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July 23 2023

Making NFTs from the principal components of some monkeys.

All Eigenfaces All 400 of the generated images for my NFT.

NOTE: I did this project well over a year ago, but left this post 80% finished. I’ve been on a journey to finish or abandon all of the in-progress projects I’ve got in my backlog. As such, I decided to just wrap this up as best I could and move on. Some of the information might be out-of-date or incorrect, so I apologize in advance.

NFTs became a big deal during the insanity of the pandemic. From the get-go I thought they were stupid but had some interesting technology underneath. For whatever reason, I felt the need to make NFTs to feel able to speak on how pointless they are. I understand this is just as stupid. There are so many better ways I could have spent my time.

As Bored Ape Yacht Club seemed to be the best known collection, I decided it would be my target. I figured extracting the principal components of these cartoon monkeys would at least be fun.

All source code for this project is available on GitHub.

Creating the Artwork

Collecting the Input Dataset

The first step in this process was to download every monkey picture—that’s right, I stole some NFTs. Etherscan is the tool to use here, as it let’s you track down the IPFS URI pointing to all of the NFTs’ images. IPFS is such cool technology that I’m a little sad it’s the “backbone” of many NFTs. Oh well. At its most simple, the idea behind IPFS is that files should be addressed by their content (e.g. via a hash) rather than a name (e.g. a URL).

From OpenSea, click the Contract Address link under Details to be taken to the contract. From here, go to Contract > Read Contract and select baseURI to find the IPFS address. I will warn you this doesn’t work for all NFT collections, but as most are just blind cash grabs following the first tutorial on Google, your success rate will likely be high. Also try tokenURI. The baseURI can the be looked up on ipfs.io to get a listing of all the images’ metadata. Within each images’ JSON metadata will be an image keyword with the IPFS hash of the NFT.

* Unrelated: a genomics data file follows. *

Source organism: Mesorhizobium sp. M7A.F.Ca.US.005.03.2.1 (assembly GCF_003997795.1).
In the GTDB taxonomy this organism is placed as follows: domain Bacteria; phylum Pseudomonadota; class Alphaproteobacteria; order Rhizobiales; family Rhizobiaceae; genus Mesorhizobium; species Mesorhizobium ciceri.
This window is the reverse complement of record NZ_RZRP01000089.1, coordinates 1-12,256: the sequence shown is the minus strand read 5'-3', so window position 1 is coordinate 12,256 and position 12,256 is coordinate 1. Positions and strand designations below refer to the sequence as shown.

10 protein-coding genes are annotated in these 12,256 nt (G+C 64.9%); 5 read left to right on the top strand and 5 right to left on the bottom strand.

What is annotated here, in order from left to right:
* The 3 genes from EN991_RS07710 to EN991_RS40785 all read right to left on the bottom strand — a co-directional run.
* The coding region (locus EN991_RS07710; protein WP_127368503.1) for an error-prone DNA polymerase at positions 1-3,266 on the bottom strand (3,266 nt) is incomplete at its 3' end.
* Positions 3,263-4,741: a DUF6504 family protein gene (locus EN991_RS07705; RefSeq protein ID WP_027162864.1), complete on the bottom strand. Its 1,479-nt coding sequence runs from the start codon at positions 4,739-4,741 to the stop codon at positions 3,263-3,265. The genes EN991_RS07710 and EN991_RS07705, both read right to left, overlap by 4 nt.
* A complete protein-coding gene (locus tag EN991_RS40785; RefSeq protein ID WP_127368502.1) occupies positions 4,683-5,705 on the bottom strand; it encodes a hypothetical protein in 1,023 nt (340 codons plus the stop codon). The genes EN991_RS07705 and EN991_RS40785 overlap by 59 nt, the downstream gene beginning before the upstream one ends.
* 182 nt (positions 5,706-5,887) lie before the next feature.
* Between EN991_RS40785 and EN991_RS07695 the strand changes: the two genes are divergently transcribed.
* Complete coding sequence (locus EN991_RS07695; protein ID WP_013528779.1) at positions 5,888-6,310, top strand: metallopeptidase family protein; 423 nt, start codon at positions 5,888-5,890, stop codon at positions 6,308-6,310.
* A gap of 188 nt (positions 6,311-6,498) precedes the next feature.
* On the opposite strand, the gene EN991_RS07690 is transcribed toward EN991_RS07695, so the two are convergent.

It’s pretty straightforward to setup IPFS locally and pull down all of the monkey pics. collect_apes.py shows how to do it.


Main Eigenfaces The six most important eigenfaces of the original data set, which I am referring to as eigenapes.

I first learned about Eigenfaces in college, and still find them to be a fascinating way to break down a set of like images. Finding the principle components of a sequence of images gives you a set of aspects shared across all images as well as their relative importances.

In practice, you flatten a series of images into column vectors, append them into a matrix \(\mathbf{X}\) and run a singular value decomposition on the result:

\[\mathbf{X} = \mathbf{U} \mathbf{\Sigma} \mathbf{V}^\top\]

Where the columns of \(\mathbf{U}\) will be the eigenfaces, \(\mathbf{\Sigma}\) scale factors and \(\mathbf{V}^\top\) the weights of each eigenface in reconstructing the given inputs.

Should X Be Normalized?

Out of curiosity, I tested whether normalizing the input (going from 0.0f - 255.0f to 0.0f - 1.0f) made any difference by comparing reconstruction error (via Frobenius norm). It seems like the answer is not really (visual results reaffirmed this):

Unnormalized: 0.00853059347718954
Normalized: 0.008303984068334103

How Many Singular Values Do We Need?

Reconstruction Error We can see that by 400 eigenfaces, we’re able to eliminate the vast majority of the error. The input dataset was 10000 images.